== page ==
City of Toronto program helps homeowners create pollinator gardens

Image of man in pollinator garden.

(Times Colonist) While most homeowners are raking autumn leaves, neighbors in downtown Toronto are ripping up grass and filling their lawns with native plants meant to encourage bees and other pollinators to take up residence next year. They are tapping into a municipal grant program that gives participants $5,000 to make their homes a haven for pollinators.

Toronto now has an official bee. Here’s why that matters

Image of metallic green sweat bee on purple flower.

(The Star) The metallic green sweat bee — Agapostemon virescens is the species name — was chosen for three reasons. One, it’s abundant: of the more than 360 wild bee species that inhabit Toronto, this one is fairly common. Two, it’s hard to miss: it looks like it’s all zhuzhed up to hit the bee version of Studio 54, or maybe the Brunswick House before it became a Rexall. And three, it lives in a condo.

Big buzz about program to turn lawns into pollinator habitat

Image of bee on flowers.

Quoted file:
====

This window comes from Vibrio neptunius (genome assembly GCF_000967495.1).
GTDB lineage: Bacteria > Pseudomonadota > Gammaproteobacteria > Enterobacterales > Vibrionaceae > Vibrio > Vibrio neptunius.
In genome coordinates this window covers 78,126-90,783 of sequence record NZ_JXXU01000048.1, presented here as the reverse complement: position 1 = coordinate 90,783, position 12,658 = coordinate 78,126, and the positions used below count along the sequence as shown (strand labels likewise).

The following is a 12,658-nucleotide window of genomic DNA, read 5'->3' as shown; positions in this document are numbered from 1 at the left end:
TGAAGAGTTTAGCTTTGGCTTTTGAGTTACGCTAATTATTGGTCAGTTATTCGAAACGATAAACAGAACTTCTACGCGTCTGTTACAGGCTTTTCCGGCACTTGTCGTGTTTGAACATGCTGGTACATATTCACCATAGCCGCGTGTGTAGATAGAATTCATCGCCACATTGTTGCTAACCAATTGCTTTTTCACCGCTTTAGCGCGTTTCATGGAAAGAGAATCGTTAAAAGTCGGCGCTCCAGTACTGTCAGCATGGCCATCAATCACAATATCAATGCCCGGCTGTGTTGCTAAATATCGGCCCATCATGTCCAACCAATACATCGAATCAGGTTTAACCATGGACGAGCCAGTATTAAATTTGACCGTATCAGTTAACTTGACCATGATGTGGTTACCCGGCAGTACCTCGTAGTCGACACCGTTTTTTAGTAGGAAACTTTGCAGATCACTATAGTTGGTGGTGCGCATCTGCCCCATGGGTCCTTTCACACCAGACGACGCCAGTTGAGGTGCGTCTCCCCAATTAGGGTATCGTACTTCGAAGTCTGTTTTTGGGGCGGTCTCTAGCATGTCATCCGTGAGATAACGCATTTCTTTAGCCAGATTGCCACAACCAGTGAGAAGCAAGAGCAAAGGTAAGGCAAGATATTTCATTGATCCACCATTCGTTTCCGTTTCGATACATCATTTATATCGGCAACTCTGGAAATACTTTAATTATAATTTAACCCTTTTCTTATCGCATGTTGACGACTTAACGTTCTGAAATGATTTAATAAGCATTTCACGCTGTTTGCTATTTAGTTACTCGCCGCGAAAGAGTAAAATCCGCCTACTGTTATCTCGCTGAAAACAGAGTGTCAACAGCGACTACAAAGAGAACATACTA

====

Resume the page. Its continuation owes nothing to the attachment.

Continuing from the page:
(Minnesota Public Radio) The Lawns to Legumes program received $900,000 in funding this year from the Legislative Citizen Commission on Minnesota Resources. The initiative aims to help homeowners lawns into pollinator habitat. Over the winter, homeowners will be able to apply for roughly $700,000 in cost share funds for pollinator habitat projects. A priority area for the funding will be where endangered rusty patched bumble bees live.

Planting trees is important for urban pollinator conservation

Image of big tree with roots spreading out.

(Xerces Society) Planting trees is an important action many of us can take to help fight the climate crisis. It’s also an action that will have a significant impact on pollinator conservation. The urban heat island effect, which is caused by large amounts of impervious surfaces, poses serious problems not only for the humans living in urban areas, but for the bee populations living there too. However, trees can provide a signifiant cooling effect in these urban areas that benefit both people and pollinators.